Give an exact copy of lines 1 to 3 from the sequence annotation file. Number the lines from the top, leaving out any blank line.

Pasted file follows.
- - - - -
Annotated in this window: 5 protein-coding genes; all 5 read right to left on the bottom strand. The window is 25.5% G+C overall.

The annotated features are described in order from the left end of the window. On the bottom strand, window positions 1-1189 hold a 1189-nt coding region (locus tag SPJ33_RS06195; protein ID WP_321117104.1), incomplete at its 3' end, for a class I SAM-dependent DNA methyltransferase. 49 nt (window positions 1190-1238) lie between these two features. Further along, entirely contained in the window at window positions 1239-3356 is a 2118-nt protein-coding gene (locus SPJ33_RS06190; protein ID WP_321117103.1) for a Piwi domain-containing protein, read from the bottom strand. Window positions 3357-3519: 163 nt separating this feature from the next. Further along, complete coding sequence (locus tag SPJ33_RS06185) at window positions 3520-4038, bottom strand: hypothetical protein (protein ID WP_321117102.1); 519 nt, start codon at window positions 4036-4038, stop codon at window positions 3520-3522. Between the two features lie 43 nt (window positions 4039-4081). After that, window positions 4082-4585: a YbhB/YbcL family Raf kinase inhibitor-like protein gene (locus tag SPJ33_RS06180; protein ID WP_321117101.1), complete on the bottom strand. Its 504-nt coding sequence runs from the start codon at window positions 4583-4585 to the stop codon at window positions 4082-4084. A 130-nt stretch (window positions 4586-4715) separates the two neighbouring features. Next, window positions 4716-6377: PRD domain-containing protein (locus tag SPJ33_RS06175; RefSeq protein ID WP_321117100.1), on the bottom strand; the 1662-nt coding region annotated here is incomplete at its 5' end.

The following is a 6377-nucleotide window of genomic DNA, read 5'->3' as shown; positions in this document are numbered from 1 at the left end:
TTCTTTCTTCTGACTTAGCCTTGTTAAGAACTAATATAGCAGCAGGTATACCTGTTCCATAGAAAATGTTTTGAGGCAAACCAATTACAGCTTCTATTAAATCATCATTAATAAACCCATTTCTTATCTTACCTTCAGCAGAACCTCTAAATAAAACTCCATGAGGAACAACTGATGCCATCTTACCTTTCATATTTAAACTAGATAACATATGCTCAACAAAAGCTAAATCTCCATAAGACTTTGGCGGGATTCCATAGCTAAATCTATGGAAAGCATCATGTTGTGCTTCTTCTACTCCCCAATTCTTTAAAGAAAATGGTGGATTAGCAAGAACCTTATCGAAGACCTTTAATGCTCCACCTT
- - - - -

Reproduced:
Annotated in this window: 5 protein-coding genes; all 5 read right to left on the bottom strand. The window is 25.5% G+C overall.

The annotated features are described in order from the left end of the window. On the bottom strand, window positions 1-1189 hold a 1189-nt coding region (locus tag SPJ33_RS06195; protein ID WP_321117104.1), incomplete at its 3' end, for a class I SAM-dependent DNA methyltransferase. 49 nt (window positions 1190-1238) lie between these two features. Further along, entirely contained in the window at window positions 1239-3356 is a 2118-nt protein-coding gene (locus SPJ33_RS06190; protein ID WP_321117103.1) for a Piwi domain-containing protein, read from the bottom strand. Window positions 3357-3519: 163 nt separating this feature from the next. Further along, complete coding sequence (locus tag SPJ33_RS06185) at window positions 3520-4038, bottom strand: hypothetical protein (protein ID WP_321117102.1); 519 nt, start codon at window positions 4036-4038, stop codon at window positions 3520-3522. Between the two features lie 43 nt (window positions 4039-4081). After that, window positions 4082-4585: a YbhB/YbcL family Raf kinase inhibitor-like protein gene (locus tag SPJ33_RS06180; protein ID WP_321117101.1), complete on the bottom strand. Its 504-nt coding sequence runs from the start codon at window positions 4583-4585 to the stop codon at window positions 4082-4084. A 130-nt stretch (window positions 4586-4715) separates the two neighbouring features. Next, window positions 4716-6377: PRD domain-containing protein (locus tag SPJ33_RS06175; RefSeq protein ID WP_321117100.1), on the bottom strand; the 1662-nt coding region annotated here is incomplete at its 5' end.

The following is a 6377-nucleotide window of genomic DNA, read 5'->3' as shown; positions in this document are numbered from 1 at the left end: